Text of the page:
The UK’s Royal College of Physicians (RCP) said that pregnant women who are unable to quit smoking should be offered financial incentives to help them achieve the goal.
The study analyzed survey data from 1.3 million women aged 15 to 49 in 42 lower- to middle-income countries. A total of 80,454 women amongst the participants were pregnant, and their tobacco use behaviour was compared to that of the non-pregnant participants.
The research team found that the pregnant women were “seven per cent more likely to use smokeless tobacco than non-pregnant women.” Study author Radha Shukla, a doctoral candidate at the department of health sciences, University of York, UK, said that the situation in South-East Asia contrasts with that in high-income countries where tobacco use is lower among pregnant women.
“This is of particular concern and raises the need to develop tailor-made interventions to help women reduce or quit tobacco use…especially when pregnant…because of adverse pregnancy outcomes,”said Shukla. “This includes not only cigarette smoking but also the use of smokeless tobacco, which is often chewed, snuffed or applied locally in the oral cavity.”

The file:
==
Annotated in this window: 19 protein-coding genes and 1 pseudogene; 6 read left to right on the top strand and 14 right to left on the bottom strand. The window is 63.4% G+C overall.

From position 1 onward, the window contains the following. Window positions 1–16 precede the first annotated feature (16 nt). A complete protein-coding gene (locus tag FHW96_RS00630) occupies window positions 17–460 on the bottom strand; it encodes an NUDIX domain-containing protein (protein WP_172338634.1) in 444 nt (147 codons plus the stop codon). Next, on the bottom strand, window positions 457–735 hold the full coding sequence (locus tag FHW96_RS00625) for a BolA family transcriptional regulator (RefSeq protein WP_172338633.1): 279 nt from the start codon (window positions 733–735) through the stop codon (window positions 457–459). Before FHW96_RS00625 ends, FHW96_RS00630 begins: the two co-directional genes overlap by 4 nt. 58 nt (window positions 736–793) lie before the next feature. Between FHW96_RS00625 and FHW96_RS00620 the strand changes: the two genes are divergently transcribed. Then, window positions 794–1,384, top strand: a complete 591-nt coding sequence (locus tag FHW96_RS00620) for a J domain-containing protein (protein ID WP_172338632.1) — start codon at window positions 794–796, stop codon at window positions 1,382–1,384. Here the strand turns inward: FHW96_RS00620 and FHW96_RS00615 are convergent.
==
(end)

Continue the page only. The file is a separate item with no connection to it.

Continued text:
Pregnant smokers should be provided with “opt-out smoking cessation services”
Meanwhile, the UK’s Royal College of Physicians (RCP) said that pregnant women who are unable to quit smoking should be offered financial incentives to help them achieve the goal. The RCP said that at any point of contact with the NHS, smokers should be provided with “opt-out smoking cessation services.” Moreover, said the group, bearing in mind that most smokers are often from “lower socio-economic groups”, pregnant women should be given financial incentives to motivate them in achieving the goal.
These suggestions were put forward as part of a report compiled by the RCP, addressing what can be done to achieve the government’s “Smoke Free 2030” target. Sadly recent data has indicated that as it stands the goal will not actually be achieved until 2050.
“The ability of the UK and other countries to rise to major public health challenges is beyond doubt; the Covid-19 pandemic, by far the biggest new challenge to UK and global health in decades, has attracted a public health and economic response of a scale unique in the modern era,” read the report. “Yet in 2020, when Covid-19 killed around 80,000 UK citizens, tobacco smoking killed 94,000.”
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